Induced pluripotent stem cells (iPS cells), generated by transcription factor-dependent nuclear reprogramming of differentiated somatic cells, are pluripotent stem cell lines that can be propagated indefinitely in culture and maintain the potential to differentiate into any cell type in the body. As iPS cells retain the same genetic make-up as the somatic cell targeted for reprogramming, these cells hold tremendous promise for uncovering novel genetic and biochemical factors that underlie diseases with complex and poorly understood genetic influences, such as diabetes. The newly established iPS Core maintains a centralized facility for the reliable and consistent generation and propagation of reprogrammed iPS cells for use in cutting-edge research into the molecular and cellular pathologies underlying diabetes and its complications.
Experimental design and IRB documentation. New and existing DRC investigators who wish to employ iPS cells in their experiments should begin by contacting the iPS Core for consultation. An initial meeting will be scheduled involving the Core Director, Associate Directors, the Core’s Clinical Research Nurse and the investigator, in which the aims, experimental design, approach, and requirements for human subjects research are discussed.
2. Patients. Assistance in identifying patients who fit study criteria for the specific aims of the investigators using the Core from among Joslin’s patient population and through local advertising (flyers in Joslin public areas, web-postings, etc.) using IRB-approved postings.
3. Patient Samples. Skin punch biopsies, peripheral blood, or other pertinent tissue will be obtained under informed consent for reprogramming studies. Punch biopsy and/or venapuncture will be performed in Joslin’s Clinical laboratory (located on the 3rd floor of the Joslin Diabetes Center), by trained medical staff.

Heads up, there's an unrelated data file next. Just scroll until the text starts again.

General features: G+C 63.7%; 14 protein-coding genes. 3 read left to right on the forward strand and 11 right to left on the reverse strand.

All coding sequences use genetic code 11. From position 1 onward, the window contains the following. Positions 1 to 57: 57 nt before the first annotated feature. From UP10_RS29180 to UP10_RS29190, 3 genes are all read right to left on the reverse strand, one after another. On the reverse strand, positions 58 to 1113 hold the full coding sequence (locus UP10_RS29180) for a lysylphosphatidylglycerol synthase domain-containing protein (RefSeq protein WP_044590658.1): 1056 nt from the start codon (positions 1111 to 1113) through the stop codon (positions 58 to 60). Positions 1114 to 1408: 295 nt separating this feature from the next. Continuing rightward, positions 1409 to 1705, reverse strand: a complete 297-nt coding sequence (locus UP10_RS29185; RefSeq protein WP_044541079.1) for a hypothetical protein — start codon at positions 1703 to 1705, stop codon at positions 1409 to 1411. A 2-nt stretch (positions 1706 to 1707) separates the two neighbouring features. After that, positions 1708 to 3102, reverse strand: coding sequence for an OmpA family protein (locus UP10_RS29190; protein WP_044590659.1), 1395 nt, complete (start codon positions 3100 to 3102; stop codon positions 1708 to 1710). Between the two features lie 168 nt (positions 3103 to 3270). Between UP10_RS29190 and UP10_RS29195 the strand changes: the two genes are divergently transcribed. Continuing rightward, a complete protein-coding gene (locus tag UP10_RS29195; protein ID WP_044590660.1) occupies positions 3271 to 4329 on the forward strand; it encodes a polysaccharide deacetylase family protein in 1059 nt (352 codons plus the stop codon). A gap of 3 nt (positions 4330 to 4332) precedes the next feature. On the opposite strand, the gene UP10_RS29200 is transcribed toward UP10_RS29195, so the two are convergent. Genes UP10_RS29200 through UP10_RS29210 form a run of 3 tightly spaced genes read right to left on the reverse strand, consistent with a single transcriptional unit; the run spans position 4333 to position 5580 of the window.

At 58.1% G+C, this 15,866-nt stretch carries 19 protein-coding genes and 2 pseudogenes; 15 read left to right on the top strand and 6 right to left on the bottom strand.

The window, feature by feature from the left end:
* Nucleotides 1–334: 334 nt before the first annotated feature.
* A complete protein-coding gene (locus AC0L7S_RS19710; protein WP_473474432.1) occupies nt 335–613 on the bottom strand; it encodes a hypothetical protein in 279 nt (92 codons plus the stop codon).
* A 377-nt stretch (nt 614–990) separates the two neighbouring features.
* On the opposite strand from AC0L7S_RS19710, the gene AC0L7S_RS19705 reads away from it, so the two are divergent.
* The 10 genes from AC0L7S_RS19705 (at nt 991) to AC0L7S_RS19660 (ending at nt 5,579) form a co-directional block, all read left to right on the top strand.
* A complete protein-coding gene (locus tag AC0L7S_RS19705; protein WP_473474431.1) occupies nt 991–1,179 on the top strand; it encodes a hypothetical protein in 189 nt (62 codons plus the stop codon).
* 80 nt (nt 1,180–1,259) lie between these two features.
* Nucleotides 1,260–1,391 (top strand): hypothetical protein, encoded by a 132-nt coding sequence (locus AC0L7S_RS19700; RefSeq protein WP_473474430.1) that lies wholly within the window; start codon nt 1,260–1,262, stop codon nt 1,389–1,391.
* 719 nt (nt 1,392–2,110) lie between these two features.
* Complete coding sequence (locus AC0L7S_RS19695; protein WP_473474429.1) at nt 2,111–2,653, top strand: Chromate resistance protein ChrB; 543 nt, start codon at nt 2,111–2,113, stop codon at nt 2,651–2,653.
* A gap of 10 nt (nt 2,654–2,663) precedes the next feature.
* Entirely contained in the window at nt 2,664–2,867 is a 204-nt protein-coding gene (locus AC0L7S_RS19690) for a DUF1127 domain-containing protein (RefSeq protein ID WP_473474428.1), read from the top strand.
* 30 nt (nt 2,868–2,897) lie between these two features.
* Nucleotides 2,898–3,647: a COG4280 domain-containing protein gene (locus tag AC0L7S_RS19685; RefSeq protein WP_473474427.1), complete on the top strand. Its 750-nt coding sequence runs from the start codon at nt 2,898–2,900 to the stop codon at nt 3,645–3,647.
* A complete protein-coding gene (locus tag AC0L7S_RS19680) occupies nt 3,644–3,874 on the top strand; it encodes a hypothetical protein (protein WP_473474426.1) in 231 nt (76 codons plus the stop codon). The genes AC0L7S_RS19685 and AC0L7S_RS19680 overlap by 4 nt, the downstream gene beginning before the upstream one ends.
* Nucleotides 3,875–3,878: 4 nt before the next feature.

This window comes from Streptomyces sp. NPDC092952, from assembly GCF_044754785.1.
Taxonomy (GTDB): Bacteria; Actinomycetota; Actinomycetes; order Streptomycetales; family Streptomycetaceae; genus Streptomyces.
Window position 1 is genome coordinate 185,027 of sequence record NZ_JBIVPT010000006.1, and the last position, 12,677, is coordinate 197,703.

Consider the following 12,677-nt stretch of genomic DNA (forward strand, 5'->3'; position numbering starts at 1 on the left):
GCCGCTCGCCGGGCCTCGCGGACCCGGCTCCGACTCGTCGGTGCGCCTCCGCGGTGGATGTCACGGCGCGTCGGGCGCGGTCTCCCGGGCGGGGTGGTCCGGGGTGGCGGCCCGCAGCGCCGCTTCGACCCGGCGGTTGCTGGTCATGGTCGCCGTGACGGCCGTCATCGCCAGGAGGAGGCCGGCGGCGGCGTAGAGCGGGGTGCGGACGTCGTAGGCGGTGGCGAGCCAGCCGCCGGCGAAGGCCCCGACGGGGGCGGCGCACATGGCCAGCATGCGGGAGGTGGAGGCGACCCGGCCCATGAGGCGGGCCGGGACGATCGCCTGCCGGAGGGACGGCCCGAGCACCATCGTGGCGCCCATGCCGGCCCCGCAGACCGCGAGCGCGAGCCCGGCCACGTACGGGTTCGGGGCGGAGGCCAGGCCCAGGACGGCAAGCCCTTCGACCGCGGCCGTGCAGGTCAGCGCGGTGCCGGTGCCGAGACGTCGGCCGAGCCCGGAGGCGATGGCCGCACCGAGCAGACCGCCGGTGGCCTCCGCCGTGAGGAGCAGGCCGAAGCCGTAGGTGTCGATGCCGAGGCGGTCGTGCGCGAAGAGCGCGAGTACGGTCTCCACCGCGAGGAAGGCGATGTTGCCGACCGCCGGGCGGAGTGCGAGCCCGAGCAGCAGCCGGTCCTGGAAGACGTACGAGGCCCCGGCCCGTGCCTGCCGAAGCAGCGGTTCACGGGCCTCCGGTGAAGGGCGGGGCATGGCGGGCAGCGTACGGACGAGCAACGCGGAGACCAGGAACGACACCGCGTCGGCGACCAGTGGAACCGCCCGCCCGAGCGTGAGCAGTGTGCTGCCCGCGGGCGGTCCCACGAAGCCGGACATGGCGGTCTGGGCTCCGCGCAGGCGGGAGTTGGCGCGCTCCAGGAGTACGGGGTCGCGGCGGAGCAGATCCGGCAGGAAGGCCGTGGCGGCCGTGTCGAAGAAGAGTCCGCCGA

4. Sample cell culture, expansion and storage. Fibroblasts from human skin biopsies and mononuclear cells from peripheral blood are expanded under standard conditions. All samples collected and expanded will be cryopreserved and banked at Joslin.
5. Non-integrative Reprogramming. Human iPSC lines will be generated from cultured fibroblasts, peripheral blood, or other relevant cell types using Sendai virus or episomal plasmid transfection.
6. Validation and quality control of iPS lines. Our core services include pluripotency characterization (including Flow Cytometry, Real-Time PCR, and Teratoma Formation analysis), Karyotyping, and Mycoplasma testing.
7. iPS cell line expansion, banking, and distribution.
8. Isolation of DNA, RNA or protein purified from iPS lines.
9. Discounted iPS culture reagents. Joslin users can purchase discounted iPS culture reagents from a variety of vendors directly through Joslin's
10. Training in iPS cell culture and subsequent use of core facilities for self run studies. Workshops for iPS culture training are scheduled bi-annually. For information on protocols and techniques used by the core, please visit the
11. Genome Editing Services. Our core has recently been able to provide genome modification services using the CRISPR/Cas9 system in iPSC and other cell lines. Investigators should contact core personnel to set up a meeting to discuss details of their project.
The Joslin iPS core is a member of the
COREdinates stem cell consortium, a group of stem cell cores working to standardize human pluripotent stem cell practices to facilitate research.
For questions about the iPS Core and its services, please contact Amy Wagers:
Amy.Wagers@joslin.harvard.edu or email:iPSCore@joslin.harvard.edu.